PIA and PALPA standoff: Only One to Suffer are Passengers
KARACHI: The PALPA-PIA standoff continues for the seventh day, with countless flights cancelled and millions in losses, but the biggest victims of this fight between the pilots association and the airline are the passengers.
Meanwhile the Civil Aviation Authority (CAA) has constituted a medical board and has launched an inquiry to examine how 21 pilots of the airline suddenly fell sick at the same time, while the pilots association has decided to take the matter to the international civil aviation.
The medical board has summoned the pilots to appear on the 8th, 12th and 19th of October to ascertain the physical and mental fitness.
PALPA has reacted by approaching the International Civil Aviation Organization to launch a complaint against the CAA.
Captain Sohail Ahmed, the general secretary of the pilots association says in the aviation industry it is considered the pilots duty to inform the aviation authority about ones physical and mental fitness. Citing the air navigation authority section 7.2, Ahmed said if a pilot feels he is not physically or mentally fit then he should not present himself for duty to fly a passenger-laden aircraft.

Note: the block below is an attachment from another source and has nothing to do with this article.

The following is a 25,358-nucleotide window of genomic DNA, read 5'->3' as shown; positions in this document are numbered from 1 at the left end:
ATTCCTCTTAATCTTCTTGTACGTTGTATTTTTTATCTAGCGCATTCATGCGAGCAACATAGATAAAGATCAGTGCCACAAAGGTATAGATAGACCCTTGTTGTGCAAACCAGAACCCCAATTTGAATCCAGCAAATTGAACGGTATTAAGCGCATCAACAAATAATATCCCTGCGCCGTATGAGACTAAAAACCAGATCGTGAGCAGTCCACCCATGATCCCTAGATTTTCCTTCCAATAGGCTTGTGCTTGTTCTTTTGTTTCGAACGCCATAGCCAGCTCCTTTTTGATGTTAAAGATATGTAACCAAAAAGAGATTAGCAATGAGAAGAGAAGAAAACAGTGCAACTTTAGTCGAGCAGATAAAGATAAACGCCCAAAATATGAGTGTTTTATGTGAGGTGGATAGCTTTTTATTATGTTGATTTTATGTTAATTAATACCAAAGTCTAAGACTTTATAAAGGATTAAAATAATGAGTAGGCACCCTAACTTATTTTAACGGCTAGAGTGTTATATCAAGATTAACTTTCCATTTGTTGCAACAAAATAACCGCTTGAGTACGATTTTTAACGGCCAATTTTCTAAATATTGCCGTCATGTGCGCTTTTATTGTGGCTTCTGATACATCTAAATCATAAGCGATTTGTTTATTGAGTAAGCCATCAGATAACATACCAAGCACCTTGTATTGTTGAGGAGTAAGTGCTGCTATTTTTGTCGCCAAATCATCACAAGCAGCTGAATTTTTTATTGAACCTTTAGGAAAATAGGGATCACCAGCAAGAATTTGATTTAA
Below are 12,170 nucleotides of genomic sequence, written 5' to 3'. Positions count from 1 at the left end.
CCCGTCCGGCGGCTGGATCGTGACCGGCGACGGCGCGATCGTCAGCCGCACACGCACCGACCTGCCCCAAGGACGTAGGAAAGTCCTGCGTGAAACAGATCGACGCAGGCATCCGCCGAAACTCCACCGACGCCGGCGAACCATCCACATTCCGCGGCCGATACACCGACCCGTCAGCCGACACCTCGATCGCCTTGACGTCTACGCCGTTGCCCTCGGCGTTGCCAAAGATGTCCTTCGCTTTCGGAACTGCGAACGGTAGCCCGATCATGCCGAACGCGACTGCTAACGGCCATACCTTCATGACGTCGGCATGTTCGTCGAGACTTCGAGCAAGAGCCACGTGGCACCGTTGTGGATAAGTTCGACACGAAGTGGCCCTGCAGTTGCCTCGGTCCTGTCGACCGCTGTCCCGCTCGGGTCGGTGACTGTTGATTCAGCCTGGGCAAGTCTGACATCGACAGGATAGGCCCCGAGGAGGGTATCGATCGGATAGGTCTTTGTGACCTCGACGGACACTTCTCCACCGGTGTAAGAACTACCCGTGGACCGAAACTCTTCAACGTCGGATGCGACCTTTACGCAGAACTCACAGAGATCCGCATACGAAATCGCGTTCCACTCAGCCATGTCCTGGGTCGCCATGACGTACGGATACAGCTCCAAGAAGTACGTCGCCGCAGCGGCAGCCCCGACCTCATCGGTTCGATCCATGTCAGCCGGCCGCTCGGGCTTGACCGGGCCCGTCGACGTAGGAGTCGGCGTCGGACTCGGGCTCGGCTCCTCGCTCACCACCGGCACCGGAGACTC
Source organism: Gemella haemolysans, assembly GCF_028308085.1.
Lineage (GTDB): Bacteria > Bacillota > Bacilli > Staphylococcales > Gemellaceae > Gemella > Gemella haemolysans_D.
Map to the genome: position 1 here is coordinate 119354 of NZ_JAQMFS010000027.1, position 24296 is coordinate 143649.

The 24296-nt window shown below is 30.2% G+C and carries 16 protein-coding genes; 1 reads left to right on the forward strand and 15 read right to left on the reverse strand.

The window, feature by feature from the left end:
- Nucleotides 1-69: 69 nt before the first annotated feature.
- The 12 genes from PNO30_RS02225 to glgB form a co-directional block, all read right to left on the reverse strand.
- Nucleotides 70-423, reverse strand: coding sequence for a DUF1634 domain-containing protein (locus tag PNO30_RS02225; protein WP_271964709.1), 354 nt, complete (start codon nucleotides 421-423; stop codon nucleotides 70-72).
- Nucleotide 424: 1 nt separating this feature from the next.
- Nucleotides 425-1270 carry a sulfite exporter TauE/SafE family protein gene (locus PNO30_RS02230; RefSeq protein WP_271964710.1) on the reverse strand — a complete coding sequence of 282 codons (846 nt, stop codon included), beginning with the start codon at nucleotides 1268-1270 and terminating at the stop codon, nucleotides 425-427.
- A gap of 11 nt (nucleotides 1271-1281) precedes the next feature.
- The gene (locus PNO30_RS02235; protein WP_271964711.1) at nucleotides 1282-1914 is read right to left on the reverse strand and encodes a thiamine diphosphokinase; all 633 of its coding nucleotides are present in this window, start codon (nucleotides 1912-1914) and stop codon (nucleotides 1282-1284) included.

To fill void, PIA considering Navy, private airline pilots
Since the airline and the pilots association have not been able to reach an agreement, the airline management is now considering acquiring the services of Pakistan Navy pilots and pilots from private airlines.
This could be a possible solution, since majority of the pilots refusing flights are deputed on the ATR turbo-prop aircraft which is also part of the naval fleet as well as the private airline fleets.
However naval pilots holding military flying licenses would first need to sit for and pass the CAA written examination and only then would they be issued commercial flying licenses enabling them to legally fly commercial aircraft.
While private airline pilots would not have to sit for any examination, private airlines operating ATR turbo-prop aircraft and the A320 – another aircraft where PIA is facing pilot shortage – the private airlines do not have surplus pilots to share with the national carrier.
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